Prom

Prom (short for promenade) is a formal gathering of teenagers typically held once a year. It figures greatly in popular culture and is a major event among high school students in the United States and increasingly elsewhere due to the influence of American TV shows and movies.

The first proms came about as middle-class replicas of debutante balls. Thus, proms were created as less expensive, less elaborate affairs where teenagers could meet in their finest clothes to share dinner and sometimes dancing while learning social etiquette together. However, proms today are more elaborate. The cost of prom in the United States in 2012 averages $1,078 per family [1].

Logistics and Traditions

There are three broad phases of a Prom: Selection, Preparation, Prom Night.

Selection

Prom centers on the coupling of a teenage male and female in the Junior and Senior high school classes known as “Prom Dates,” although same-sex couples are increasingly more common at proms. Couples that are already paired in a romantic relationship typically attend prom together by default.

Single students ask another single person to be their date. This process sometimes causes tremendous agony because rejection of one person by the other is possible. Single people will sometimes spend months building a relationship with their hopeful date to mitigate this risk.

Preparation

Males usually dress in black or white formal wear, regardless of the time of the event, sometimes paired with brightly colored ties or bow ties with vests, in some cases in colors matching their date’s dress. Most are rented from stores that specialize in formal wear rentals.

Females wear traditional dresses or gowns and wear jewelry such as earrings and a necklace. Traditionally females wear perfume and make-up such as eyeshadow, lipstick and blush. Girls also wear a corsage, given to them by their dates, and girls give boys matching boutonnières to be worn on their lapel.

Immediately before prom night, the final phase, girls typically get their hair styled, often in groups as a social activity at a salon.

Prom dates then gather at a park, garden, or their own and their dates’ houses for photographs. Prom attendees may rent limousines to transport groups of friends from their homes to the prom venue.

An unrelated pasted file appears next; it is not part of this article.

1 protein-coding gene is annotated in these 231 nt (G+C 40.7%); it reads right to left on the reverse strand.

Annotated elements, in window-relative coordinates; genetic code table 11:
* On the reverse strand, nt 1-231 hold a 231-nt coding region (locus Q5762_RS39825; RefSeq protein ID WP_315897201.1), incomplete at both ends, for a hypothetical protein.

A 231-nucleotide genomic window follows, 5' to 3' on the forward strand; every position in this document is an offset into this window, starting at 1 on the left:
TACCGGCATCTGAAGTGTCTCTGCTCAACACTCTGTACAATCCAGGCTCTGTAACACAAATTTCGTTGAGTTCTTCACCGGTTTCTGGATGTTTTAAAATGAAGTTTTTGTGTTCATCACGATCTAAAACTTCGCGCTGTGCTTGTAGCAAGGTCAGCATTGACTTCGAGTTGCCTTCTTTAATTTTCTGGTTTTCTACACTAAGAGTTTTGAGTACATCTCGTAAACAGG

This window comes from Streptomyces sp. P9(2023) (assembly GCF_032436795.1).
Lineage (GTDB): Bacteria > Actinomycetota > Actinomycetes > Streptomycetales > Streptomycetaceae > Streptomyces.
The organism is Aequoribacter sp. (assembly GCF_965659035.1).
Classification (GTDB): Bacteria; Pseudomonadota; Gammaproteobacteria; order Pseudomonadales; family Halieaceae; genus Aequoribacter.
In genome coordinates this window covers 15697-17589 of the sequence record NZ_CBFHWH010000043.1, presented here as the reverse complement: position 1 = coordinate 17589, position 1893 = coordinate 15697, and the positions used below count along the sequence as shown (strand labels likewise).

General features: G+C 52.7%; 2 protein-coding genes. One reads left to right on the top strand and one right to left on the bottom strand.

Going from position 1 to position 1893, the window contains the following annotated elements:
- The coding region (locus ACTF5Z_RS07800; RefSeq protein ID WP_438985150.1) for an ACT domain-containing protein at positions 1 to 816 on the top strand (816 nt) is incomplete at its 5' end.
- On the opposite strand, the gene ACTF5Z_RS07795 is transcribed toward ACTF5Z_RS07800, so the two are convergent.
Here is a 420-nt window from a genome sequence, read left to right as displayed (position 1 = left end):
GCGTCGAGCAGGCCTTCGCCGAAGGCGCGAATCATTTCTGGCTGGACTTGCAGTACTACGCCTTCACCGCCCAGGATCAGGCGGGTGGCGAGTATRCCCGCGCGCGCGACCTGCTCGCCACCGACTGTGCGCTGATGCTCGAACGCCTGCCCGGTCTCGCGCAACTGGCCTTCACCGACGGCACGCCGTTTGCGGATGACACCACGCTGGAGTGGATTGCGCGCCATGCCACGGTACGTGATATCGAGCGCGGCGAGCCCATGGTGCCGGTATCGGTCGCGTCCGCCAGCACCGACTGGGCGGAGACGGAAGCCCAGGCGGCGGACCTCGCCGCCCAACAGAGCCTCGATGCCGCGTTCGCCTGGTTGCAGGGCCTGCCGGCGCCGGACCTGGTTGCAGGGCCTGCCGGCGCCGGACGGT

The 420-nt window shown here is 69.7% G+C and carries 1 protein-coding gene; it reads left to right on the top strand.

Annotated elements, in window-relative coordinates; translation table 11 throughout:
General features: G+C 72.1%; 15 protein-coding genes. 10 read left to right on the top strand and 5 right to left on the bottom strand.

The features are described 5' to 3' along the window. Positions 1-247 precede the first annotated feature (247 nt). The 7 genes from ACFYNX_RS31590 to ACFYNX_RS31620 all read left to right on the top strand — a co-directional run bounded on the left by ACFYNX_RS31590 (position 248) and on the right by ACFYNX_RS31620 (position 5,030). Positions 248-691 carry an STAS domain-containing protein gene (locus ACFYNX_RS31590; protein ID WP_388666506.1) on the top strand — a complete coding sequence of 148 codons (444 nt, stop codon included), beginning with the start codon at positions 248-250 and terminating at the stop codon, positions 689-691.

Prom Night

Some schools host their proms at hotel ballrooms or other venues where weddings typically take place.

Dancing is the primary activity. There may be a band or DJ playing a mix of uptempo music mixed with ballads, also known as “slow songs”.

Usually dancing is interrupted so that a Prom Queen and Prom King may be revealed. These are honorary titles awarded to students chosen in a school-wide vote prior to the prom, and are usually given to seniors. Juniors may also be honored, but would be called “Prom Prince” or “Prom Princess.” Other students may be honored with inclusion in a “Prom Court.” Inclusion in a Prom Court may be a reflection of popularity of those chosen and their level of participation in school activities, such as clubs or sports.

After prom, parents or a community may host a “prom after party” or “afterglow” or “post-prom” at a restaurant, entertainment venue, or a student’s home. Other traditions often include trips to nearby attractions, such as amusement parks, regional or local parks, or family or rented vacation houses. Some of these post-prom events are chaperoned and some are unsupervised.

It is also common for teenagers to have sex for the first time to conclude the Prom Night phase.

  1. The soaring cost of prom: By the numbers - Yahoo! News
    Retrieved 2012-07-15.

Seppuku

Translating to “stomach cutting,” and also known as harakiri, Seppuku is the Japanese samurai method of ritual suicide by disembowelment.